A former family counsellor – and pastor for more than 20 years – Andrea MacVicar is the author of the recently-released fantasy adventure novel Secret of the Laurel Crown, the story of a young girl and her brother who undertake an amazing adventure to an alternate world. Recently we spoke with MacVicar about the new book.
What inspired you to write this story?
My life was influenced by books like Chronicles of Narnia, Lord of the Rings, and Hobbit. Those books touched my emotions. As a teenager, many books I had read allowed me to escape from the pressures of growing-up, and as I entered into their worlds filled with fantastic characters and circumstances, they also helped me to understand the complex differences between right principles and actions versus wrong thinking and decisions.
Did the book come together quickly or did you really need to work at it?
Writing is hard work. Very hard work. The first draft took me two years to write. Then came the countless rewrites, submissions and rejections from publishers with editorial comments; and by attending writing conferences I honed my craft. Twenty years after that first draft, Secret of the Laurel Crown was published.
What was the most challenging aspect of the process?
The writing itself. Putting onto paper what I saw, heard, felt, tasted, and experienced as the story unfolded in my mind, and yes, my heart. Carolyn, Jimmy, and Gazellia are dear friends. They are still real and alive to me. We have more to experience together in a sequel.
What did you learn during the process?
I had to let them come alive and make the adventure happen their way.
What was the most rewarding part of the experience?
Holding the published book in my hands. Turning its pages. Realizing a dream come true. The tears of joy because I didn’t give up on the story—after many rejections thinking it wasn’t any good and throwing it away.
Has there been any discussion about bringing the story to the big screen?
I’d love to have a discussion with anyone who could make SLC into a movie. By all means, let’s talk.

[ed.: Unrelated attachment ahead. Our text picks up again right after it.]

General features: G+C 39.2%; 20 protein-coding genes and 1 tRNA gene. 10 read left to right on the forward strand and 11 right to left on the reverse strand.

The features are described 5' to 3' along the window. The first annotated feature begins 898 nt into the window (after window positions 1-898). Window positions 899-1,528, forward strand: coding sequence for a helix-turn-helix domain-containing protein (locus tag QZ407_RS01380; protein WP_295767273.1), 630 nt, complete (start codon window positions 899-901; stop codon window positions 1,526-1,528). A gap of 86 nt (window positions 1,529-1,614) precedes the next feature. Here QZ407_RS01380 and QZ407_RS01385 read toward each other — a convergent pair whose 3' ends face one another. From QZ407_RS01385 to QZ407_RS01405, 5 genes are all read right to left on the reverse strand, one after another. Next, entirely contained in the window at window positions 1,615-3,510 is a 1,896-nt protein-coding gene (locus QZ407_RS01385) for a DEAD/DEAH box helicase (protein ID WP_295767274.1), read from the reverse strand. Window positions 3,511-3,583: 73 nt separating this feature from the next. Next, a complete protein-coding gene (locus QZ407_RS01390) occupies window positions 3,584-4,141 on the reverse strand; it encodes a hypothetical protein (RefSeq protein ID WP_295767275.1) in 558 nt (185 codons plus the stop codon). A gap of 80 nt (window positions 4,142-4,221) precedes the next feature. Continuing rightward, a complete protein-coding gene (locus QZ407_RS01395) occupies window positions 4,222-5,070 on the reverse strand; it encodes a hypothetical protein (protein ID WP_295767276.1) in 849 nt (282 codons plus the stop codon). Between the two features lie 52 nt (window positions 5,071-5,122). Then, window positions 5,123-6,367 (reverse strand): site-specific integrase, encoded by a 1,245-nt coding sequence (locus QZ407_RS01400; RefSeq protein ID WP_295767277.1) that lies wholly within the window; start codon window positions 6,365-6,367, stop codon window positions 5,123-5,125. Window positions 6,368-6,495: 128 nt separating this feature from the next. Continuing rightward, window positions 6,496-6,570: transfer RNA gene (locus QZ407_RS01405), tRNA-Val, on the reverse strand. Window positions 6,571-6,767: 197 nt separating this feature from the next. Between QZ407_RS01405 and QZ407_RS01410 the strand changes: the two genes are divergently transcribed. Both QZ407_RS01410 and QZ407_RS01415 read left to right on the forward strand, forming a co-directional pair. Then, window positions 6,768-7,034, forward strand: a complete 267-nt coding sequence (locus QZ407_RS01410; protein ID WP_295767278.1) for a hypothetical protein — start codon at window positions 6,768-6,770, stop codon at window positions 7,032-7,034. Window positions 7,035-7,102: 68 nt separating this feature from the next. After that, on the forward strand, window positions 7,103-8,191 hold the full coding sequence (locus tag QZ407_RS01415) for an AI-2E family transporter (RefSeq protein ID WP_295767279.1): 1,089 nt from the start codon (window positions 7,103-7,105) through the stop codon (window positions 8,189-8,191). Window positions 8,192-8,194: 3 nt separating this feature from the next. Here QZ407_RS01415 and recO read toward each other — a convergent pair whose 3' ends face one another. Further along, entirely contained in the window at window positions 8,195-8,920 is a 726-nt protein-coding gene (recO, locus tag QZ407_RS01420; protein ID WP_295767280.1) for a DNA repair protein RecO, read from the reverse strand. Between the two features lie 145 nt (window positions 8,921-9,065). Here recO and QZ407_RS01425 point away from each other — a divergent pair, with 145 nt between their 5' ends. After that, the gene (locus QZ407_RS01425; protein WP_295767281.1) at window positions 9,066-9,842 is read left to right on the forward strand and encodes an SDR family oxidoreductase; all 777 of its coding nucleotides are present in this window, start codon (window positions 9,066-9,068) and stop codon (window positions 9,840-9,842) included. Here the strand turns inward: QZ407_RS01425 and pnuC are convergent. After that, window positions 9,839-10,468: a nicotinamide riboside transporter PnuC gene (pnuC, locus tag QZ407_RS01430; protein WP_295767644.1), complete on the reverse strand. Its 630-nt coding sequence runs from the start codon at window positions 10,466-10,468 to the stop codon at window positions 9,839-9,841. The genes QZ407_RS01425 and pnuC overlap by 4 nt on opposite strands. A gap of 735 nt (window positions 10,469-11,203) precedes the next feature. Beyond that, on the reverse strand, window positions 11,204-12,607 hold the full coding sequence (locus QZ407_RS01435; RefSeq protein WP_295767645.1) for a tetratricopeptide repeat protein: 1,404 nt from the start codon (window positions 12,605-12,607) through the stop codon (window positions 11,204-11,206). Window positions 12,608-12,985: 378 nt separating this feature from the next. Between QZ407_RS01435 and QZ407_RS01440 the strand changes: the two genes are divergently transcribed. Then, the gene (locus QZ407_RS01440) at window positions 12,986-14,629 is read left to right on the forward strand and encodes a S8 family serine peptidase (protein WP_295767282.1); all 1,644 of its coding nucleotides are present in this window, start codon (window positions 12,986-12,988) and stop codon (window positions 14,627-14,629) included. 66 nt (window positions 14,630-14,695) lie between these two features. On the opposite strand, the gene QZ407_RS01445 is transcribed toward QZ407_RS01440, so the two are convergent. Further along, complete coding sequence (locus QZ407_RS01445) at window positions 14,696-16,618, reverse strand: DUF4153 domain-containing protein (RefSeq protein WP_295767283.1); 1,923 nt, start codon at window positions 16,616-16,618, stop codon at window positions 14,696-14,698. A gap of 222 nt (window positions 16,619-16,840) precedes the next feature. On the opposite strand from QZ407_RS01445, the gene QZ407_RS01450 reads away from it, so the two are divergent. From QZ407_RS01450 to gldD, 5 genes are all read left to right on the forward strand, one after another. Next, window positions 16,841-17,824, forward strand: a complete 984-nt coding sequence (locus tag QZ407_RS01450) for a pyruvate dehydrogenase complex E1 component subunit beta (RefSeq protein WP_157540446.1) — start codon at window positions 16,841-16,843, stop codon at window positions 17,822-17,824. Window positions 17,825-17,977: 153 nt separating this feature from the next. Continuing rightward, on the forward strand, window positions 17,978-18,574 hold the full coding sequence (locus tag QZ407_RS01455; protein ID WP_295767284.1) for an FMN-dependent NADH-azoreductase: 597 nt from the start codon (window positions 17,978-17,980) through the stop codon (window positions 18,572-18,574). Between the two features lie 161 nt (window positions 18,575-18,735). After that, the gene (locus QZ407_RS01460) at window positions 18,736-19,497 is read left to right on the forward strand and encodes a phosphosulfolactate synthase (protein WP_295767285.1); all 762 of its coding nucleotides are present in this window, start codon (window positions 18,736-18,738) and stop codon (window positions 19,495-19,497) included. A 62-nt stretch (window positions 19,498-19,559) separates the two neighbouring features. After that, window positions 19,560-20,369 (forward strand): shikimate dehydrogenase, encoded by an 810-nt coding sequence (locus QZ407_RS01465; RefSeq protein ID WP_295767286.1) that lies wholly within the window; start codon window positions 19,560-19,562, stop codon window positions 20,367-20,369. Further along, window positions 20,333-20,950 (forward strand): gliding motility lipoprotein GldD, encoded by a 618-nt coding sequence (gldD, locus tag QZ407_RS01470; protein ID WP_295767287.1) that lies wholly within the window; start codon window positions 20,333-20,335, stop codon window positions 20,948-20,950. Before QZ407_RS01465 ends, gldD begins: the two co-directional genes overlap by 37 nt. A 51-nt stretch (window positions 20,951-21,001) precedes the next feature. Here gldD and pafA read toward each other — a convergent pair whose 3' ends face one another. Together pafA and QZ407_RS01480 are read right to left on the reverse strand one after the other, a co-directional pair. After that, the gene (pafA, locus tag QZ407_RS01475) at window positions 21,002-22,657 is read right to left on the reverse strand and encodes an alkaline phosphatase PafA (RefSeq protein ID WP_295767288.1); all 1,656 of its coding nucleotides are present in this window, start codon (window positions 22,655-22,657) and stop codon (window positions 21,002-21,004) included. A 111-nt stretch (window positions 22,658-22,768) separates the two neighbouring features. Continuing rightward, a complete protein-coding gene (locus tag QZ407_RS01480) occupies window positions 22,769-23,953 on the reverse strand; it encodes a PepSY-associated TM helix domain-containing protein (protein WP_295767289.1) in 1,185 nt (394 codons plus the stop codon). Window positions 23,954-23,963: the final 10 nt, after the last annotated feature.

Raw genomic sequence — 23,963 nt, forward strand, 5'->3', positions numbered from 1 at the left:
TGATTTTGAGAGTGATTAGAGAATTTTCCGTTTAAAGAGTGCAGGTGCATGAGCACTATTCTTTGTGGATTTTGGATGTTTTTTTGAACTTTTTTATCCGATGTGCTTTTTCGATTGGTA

What has the response been like so far from those that have read it?
Here are some direct quotes from emails and reviews: “SLC is a gripping story from beginning to end.” “It’s an amazing book, targeted to young teens, but I loved it, and I’m a lot older than a teenager!” “Couldn’t put it down!” “I found this tale imaginative and engaging.” “The fantasy aspects of the story drew me right in, and I found them a departure from many of the more expected fantasy elements, which I enjoyed.” “The book was quite enjoyable–all the ingredients to touch different age categories (fantasy, realistic characters, tragic past and love)…”
What’s next on your creative agenda?
I plan to start writing a sequel to SLC.
What made you want to be a writer?
I didn’t think about being a writer as a child. I loved to make up stories and tell them to my friends, especially to anyone who would listen. I was a good mimic and liked to play-pretend the characters I saw in the movies. I won a writing contest in the third grade for a poem in rhyme about our presidents. It was published in our local newspaper. This brought a lot of encouragement from the adults in my life. I wrote for our high school paper, took creative writing courses in college, won a competitive writing scholarship, had poems published in small presses, and then—and only then—after many years of study, did I think of myself as a writer. Through the years while I “honed my craft,” I worked as a teacher, manager, minister, missionary, counselor, and pastor. I was a college president for a couple of years as well. All of the jobs I held needed writing skills. So, I was writing all the time as a part of what I was doing to make a living. I enjoyed working on puzzles for relaxation. In 1981 I completed a jigsaw photo of a ballerina in a flowing, pink chiffon costume in an arabesque position. As I wondered who she might be, I named her Gazellia (fleet as a Gazelle). I thought she might make a great central character for a book. I jotted down some notes and plot ideas. She came alive in my mind. Gazellia led me to Carolyn and her brother Jimmy and their fantasy-adventure on the planet of Double Suns.
What makes a good book?
Oh, my goodness! Books have been written about what makes a good book. But, I’ll try to answer. Simple as this sounds: I love words. Words which draw me into what the writer desires to reveal in such a way to be satisfying: in a story, a point of view, an opinion, a feeling, a lesson, a piece of knowledge, a usefully learned wisdom. Whenever I have finished reading a book (on any subject—fiction, non-fiction) and have closed its cover, I want to feel satisfied. If I do, the author has fulfilled his/r intention in writing it.
What are your thoughts on Celtic literature today?
Celtic literature can be used to bring ancient traditions and history into a modern vernacular. Celtic history is filled with spiritual insights and intrigue. I plan to use it again in my SLC sequel.
Do you have any advice for aspiring writers?
Work hard. Keep honing your craft by reading finely written material. Never give up your writing. Don’t imitate, create.